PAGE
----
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Prog Neuropsychopharmacol Biol Psychiatry. 2016 Feb 4;65:104-17. doi: 10.1016/j.pnpbp.2015.09.003. Epub 2015 Sep 14.

Maternal separation induces neuroinflammation and long-lasting emotional alterations in mice.

Author information

1
Neurobiology of Behavior Research Group (GReNeC), Department of Experimental and Health Sciences, Universitat Pompeu Fabra, Barcelona, Spain.
2
Bioanalysis Research Group, IMIM (Hospital del Mar Research Institute), Barcelona, Spain.
3
Bioanalysis Research Group, IMIM (Hospital del Mar Research Institute), Barcelona, Spain; Department of Experimental and Health Sciences, Universitat Pompeu Fabra, Barcelona, Spain.
4
Institut de Neurociències and Psychobiology Unit, Universitat Autònoma de Barcelona, Spain.
5
Neurobiology of Behavior Research Group (GReNeC), Department of Experimental and Health Sciences, Universitat Pompeu Fabra, Barcelona, Spain; Neuroscience Research Program, IMIM (Hospital del Mar Research Institute) Barcelona, Spain. Electronic address: olga.valverde@upf.edu.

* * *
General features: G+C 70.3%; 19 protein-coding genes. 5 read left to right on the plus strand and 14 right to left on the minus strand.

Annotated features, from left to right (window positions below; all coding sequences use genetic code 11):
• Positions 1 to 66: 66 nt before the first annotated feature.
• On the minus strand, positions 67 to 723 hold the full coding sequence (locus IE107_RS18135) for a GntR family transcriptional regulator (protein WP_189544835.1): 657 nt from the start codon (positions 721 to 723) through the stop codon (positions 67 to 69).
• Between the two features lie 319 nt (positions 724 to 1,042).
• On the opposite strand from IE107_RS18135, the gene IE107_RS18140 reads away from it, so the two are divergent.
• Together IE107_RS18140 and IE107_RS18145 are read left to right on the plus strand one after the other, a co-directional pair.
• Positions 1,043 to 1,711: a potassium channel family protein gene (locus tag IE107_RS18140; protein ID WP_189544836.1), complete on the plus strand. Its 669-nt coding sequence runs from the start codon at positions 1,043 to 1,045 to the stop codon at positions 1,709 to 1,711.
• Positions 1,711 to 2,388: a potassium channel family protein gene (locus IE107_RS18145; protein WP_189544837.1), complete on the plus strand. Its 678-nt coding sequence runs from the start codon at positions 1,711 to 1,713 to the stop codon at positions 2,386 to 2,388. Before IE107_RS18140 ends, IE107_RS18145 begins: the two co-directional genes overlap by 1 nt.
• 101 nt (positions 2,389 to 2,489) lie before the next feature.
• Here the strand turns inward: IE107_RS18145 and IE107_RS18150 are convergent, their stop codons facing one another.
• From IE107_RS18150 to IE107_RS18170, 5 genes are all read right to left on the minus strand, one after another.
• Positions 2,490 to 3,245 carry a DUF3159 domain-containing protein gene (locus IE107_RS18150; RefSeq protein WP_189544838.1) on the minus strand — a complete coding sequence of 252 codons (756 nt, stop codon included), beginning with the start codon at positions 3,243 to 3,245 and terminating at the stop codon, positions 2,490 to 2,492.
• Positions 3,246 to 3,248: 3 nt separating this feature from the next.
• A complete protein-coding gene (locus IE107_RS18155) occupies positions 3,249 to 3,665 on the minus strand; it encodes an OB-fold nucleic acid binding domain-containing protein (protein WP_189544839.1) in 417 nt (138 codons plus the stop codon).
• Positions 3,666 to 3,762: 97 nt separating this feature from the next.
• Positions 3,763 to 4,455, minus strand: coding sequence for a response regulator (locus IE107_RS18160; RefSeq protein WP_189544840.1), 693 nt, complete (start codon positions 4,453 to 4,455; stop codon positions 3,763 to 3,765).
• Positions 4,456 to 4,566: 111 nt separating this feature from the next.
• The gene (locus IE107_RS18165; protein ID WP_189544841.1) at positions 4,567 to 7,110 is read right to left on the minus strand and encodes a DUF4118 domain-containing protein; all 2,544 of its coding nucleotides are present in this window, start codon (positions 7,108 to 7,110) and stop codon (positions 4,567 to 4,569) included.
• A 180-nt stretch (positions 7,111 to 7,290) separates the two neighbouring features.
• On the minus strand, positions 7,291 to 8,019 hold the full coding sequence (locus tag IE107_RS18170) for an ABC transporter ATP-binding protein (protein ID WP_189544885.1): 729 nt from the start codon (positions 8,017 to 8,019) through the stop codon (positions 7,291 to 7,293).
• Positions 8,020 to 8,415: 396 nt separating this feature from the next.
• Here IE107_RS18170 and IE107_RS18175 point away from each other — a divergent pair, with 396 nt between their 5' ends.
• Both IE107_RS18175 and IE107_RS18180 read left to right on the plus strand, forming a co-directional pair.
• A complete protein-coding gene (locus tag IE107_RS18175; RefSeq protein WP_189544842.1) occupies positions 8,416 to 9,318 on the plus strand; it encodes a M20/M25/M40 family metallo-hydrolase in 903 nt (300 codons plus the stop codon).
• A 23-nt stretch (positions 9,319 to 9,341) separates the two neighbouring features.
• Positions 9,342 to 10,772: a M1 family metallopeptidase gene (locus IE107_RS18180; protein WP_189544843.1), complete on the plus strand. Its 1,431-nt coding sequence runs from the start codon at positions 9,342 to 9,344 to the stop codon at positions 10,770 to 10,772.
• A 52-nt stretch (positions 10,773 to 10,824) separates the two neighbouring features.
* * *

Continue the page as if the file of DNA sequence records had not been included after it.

Abstract

Early life experiences play a key role in brain function and behaviour. Adverse events during childhood are therefore a risk factor for psychiatric disease during adulthood, such as mood disorders. Maternal separation is a validated mouse model for maternal neglect, producing negative early life experiences that result in subsequent emotional alteration. Mood disorders have been found to be associated with neurochemical changes and neurotransmitter deficits such as reduced availability of monoamines in discrete brain areas. Emotional alterations like depression result in reduced serotonin availability and enhanced kynurenine metabolism through the action of indoleamine 2, 3-dioxygenase in response to neuroinflammatory factors. This mechanism involves regulation of the neurotransmitter system by neuroinflammatory agents, linking mood regulation to neuroinmunological reactions. In this context, the aim of this study was to investigate the effects of maternal separation with early weaning on emotional behaviour in mice. We investigated neuroinflammatory responses and the state of the tryptophan-kynurenine metabolic pathway in discrete brain areas following maternal separation. We show that adverse events during early life increase risk of long-lasting emotional alterations during adolescence and adulthood. These emotional alterations are particularly severe in females. Behavioural impairments were associated with microglia activation and disturbed tryptophan-kynurenine metabolism in brain areas related to emotional control. This finding supports the preeminent role of neuroinflammation in emotional disorders.

KEYWORDS:

Despair behaviour; Early life experiences; Maternal neglect; Neuroinflammation; Tryptophan–kynurenine metabolism

PMID:
26382758
DOI:
10.1016/j.pnpbp.2015.09.003
[Indexed for MEDLINE]

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